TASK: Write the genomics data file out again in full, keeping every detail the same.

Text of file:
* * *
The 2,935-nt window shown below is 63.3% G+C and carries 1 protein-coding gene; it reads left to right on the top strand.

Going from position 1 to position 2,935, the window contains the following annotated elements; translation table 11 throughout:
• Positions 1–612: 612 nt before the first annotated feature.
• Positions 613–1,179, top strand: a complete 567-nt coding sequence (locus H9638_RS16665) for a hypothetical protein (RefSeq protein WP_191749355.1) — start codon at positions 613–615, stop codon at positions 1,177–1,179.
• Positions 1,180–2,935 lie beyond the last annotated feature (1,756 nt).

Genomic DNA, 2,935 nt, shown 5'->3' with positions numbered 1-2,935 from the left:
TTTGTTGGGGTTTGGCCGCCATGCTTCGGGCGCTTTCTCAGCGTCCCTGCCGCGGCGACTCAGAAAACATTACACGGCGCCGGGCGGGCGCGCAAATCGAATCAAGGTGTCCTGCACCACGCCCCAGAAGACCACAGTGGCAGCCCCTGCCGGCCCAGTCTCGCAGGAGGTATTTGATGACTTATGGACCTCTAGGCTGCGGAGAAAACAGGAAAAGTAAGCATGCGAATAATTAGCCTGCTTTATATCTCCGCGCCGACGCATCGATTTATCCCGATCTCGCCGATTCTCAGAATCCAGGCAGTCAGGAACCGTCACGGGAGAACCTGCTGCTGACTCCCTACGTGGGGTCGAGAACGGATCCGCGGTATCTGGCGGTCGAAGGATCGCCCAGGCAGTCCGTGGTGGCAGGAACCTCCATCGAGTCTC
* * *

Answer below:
The 2,935-nt window shown below is 63.3% G+C and carries 1 protein-coding gene; it reads left to right on the top strand.

Going from position 1 to position 2,935, the window contains the following annotated elements; translation table 11 throughout:
• Positions 1–612: 612 nt before the first annotated feature.
• Positions 613–1,179, top strand: a complete 567-nt coding sequence (locus H9638_RS16665) for a hypothetical protein (RefSeq protein WP_191749355.1) — start codon at positions 613–615, stop codon at positions 1,177–1,179.
• Positions 1,180–2,935 lie beyond the last annotated feature (1,756 nt).

Genomic DNA, 2,935 nt, shown 5'->3' with positions numbered 1-2,935 from the left:
TTTGTTGGGGTTTGGCCGCCATGCTTCGGGCGCTTTCTCAGCGTCCCTGCCGCGGCGACTCAGAAAACATTACACGGCGCCGGGCGGGCGCGCAAATCGAATCAAGGTGTCCTGCACCACGCCCCAGAAGACCACAGTGGCAGCCCCTGCCGGCCCAGTCTCGCAGGAGGTATTTGATGACTTATGGACCTCTAGGCTGCGGAGAAAACAGGAAAAGTAAGCATGCGAATAATTAGCCTGCTTTATATCTCCGCGCCGACGCATCGATTTATCCCGATCTCGCCGATTCTCAGAATCCAGGCAGTCAGGAACCGTCACGGGAGAACCTGCTGCTGACTCCCTACGTGGGGTCGAGAACGGATCCGCGGTATCTGGCGGTCGAAGGATCGCCCAGGCAGTCCGTGGTGGCAGGAACCTCCATCGAGTCTC